• As other examples, a finance company can be an example of a source entity that can transfer control of the vehicle to a driver. For example, the finance company may have made a loan on the vehicle, and so long as the driver is up to date on payments to the finance company, the finance company can continue to allow control of the vehicle by the driver. However, if the driver is delinquent on payment of the loan, the finance company can prevent driving of the vehicle by the driver (i.e., by withdrawing control of the vehicle by transferring control from the driver back to the finance company), or, in some cases, can gain control of the vehicle to perform a virtual repossession by automatically and remotely driving the vehicle back to a facility associated with the finance company.
  • In further examples, a law enforcement agency can also transfer control of the vehicle from a driver to a law enforcement system or law enforcement agent (e.g., police officer). For example, a vehicle may be illegally parked, or the driver may have been caught driving while intoxicated. In such cases, transfer of control of the vehicle from the driver to the law enforcement system or agent can allow the law enforcement system or agent to drive the vehicle away (virtual impound or tow).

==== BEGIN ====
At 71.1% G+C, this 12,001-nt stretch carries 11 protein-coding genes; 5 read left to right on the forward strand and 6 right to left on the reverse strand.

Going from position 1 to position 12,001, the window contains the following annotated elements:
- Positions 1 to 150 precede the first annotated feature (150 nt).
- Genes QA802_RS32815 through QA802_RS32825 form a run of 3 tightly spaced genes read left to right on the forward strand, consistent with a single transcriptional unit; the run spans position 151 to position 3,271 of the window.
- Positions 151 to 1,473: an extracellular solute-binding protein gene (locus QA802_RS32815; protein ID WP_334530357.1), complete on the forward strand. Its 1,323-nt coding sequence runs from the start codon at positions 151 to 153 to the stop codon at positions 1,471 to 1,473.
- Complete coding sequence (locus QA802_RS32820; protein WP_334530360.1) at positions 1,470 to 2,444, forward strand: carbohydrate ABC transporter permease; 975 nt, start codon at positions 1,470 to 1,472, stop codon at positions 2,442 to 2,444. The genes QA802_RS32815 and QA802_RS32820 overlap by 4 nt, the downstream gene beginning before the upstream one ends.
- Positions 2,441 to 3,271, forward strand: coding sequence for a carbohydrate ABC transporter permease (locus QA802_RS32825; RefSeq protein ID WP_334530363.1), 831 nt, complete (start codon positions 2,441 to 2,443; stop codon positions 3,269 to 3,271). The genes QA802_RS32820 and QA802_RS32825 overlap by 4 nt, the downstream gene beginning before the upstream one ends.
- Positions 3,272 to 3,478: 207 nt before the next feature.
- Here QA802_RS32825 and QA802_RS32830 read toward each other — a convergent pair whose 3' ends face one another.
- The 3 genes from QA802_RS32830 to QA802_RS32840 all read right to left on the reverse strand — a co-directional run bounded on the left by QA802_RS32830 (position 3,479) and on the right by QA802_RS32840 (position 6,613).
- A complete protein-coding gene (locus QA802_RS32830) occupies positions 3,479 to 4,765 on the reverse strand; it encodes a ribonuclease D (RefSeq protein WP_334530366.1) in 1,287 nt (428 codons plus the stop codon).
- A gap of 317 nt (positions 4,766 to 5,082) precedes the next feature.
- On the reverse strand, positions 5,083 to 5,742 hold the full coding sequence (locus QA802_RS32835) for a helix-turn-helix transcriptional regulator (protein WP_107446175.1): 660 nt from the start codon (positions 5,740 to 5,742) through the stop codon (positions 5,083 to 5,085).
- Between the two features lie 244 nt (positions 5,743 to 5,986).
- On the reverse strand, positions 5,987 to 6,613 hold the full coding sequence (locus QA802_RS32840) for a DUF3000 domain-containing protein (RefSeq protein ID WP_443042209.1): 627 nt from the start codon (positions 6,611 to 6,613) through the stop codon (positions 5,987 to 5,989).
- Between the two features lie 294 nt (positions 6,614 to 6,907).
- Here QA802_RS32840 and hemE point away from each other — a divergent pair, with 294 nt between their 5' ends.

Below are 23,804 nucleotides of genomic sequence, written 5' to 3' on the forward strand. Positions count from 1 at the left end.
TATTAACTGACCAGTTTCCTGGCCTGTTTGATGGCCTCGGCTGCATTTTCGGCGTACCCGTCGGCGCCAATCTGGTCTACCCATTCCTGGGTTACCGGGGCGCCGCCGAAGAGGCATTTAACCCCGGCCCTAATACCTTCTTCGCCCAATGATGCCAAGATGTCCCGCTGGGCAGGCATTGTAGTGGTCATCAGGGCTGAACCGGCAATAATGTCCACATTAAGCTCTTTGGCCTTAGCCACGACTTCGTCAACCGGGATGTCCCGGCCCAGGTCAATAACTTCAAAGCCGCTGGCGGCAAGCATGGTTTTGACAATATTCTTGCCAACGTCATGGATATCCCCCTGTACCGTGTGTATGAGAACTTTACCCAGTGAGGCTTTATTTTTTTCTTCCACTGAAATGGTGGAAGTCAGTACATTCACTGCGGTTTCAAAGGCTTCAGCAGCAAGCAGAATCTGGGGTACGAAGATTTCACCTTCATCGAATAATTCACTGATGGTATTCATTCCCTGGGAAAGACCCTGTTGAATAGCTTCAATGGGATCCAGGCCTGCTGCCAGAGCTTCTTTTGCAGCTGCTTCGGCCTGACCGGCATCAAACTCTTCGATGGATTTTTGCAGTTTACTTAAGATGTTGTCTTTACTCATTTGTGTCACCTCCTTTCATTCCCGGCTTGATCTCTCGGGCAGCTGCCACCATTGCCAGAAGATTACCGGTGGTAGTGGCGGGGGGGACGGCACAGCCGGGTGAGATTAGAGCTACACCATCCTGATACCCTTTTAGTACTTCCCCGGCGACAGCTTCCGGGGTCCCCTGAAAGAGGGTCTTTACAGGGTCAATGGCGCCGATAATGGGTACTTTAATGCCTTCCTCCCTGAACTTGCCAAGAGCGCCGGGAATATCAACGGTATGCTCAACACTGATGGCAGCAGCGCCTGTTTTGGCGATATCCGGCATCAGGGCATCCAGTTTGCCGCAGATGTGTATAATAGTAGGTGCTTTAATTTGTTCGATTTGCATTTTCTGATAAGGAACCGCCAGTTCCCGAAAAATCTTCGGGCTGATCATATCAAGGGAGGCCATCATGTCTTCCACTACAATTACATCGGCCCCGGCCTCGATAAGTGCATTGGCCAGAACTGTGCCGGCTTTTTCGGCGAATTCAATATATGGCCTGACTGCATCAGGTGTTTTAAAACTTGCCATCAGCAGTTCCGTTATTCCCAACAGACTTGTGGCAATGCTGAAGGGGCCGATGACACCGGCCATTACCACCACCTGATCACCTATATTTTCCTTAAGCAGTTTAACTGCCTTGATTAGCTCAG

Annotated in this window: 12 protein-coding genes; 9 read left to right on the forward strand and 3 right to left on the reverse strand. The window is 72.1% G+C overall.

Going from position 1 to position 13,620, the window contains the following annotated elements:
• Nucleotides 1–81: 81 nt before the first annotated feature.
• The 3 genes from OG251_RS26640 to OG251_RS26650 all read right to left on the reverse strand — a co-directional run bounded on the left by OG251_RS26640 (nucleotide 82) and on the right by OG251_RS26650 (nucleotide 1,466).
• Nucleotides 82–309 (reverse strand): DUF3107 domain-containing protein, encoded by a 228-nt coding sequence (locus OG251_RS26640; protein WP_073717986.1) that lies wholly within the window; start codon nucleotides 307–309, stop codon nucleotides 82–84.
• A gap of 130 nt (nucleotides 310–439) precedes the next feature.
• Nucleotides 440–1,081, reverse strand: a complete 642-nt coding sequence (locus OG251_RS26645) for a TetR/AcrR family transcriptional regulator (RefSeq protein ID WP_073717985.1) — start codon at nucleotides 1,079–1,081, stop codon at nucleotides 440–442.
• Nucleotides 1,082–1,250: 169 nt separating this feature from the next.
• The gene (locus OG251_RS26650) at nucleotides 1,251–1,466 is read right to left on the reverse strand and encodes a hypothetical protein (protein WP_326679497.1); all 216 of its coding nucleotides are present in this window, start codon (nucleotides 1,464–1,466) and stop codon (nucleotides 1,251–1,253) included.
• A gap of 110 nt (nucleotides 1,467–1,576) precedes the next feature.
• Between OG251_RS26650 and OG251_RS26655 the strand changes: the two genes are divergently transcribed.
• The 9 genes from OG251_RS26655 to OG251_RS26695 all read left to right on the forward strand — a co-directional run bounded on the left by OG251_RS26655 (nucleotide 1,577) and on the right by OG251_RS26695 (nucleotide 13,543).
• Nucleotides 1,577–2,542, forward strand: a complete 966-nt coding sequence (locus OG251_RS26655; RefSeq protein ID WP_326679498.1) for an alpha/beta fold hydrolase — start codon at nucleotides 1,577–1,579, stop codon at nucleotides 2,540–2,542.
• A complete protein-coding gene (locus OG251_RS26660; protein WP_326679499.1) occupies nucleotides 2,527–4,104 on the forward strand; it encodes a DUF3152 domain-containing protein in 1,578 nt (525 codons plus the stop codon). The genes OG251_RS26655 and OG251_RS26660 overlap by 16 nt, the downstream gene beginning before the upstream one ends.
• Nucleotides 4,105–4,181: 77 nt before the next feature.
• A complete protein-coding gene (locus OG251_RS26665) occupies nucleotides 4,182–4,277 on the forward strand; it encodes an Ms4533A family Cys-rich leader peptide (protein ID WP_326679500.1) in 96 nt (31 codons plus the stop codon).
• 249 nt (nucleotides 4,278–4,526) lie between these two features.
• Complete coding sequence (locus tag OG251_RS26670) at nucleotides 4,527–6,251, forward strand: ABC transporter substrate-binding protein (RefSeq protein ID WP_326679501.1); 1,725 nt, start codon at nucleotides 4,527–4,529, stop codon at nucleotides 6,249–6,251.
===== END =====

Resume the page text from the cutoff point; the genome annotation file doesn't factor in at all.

• Fig. 1 is a block diagram of an example arrangement 100 that includes a vehicle 102, an owner/operator device 104, a service entity device 106, and a central authority server 108. The owner/operator device 104 is associated with an owner/operator 110, and the service entity device 106 is associated with a service entity 112. The owner/operator 110 is the driver of the vehicle 102. The service entity 112 provides a service with respect to the vehicle 102. For example, the service entity 112 can be a parking service operator that can park the vehicle 102 on behalf of the owner/operator 110.
  • Although one vehicle 102, one owner/operator device 104, one service entity device 106, and one central authority server 108 are shown in Fig. 1, it is noted that in other examples, there can be more than one vehicle 102, more than one owner/operator device 104, more than one service entity device 106, and/or more than one central authority server 108.
  • Each of the device 104 or 106 can be implemented using any of the following: a desktop computer, a notebook computer, a tablet computer, a smartphone, a wearable device (e.g., a smart watch, smart eyeglasses, a head-mounted device, etc.), or any other type of electronic device. The central authority server 108 can be implemented using a computer or a number of computers, and can be a web server, a cloud server, or any other server accessible over a network 114.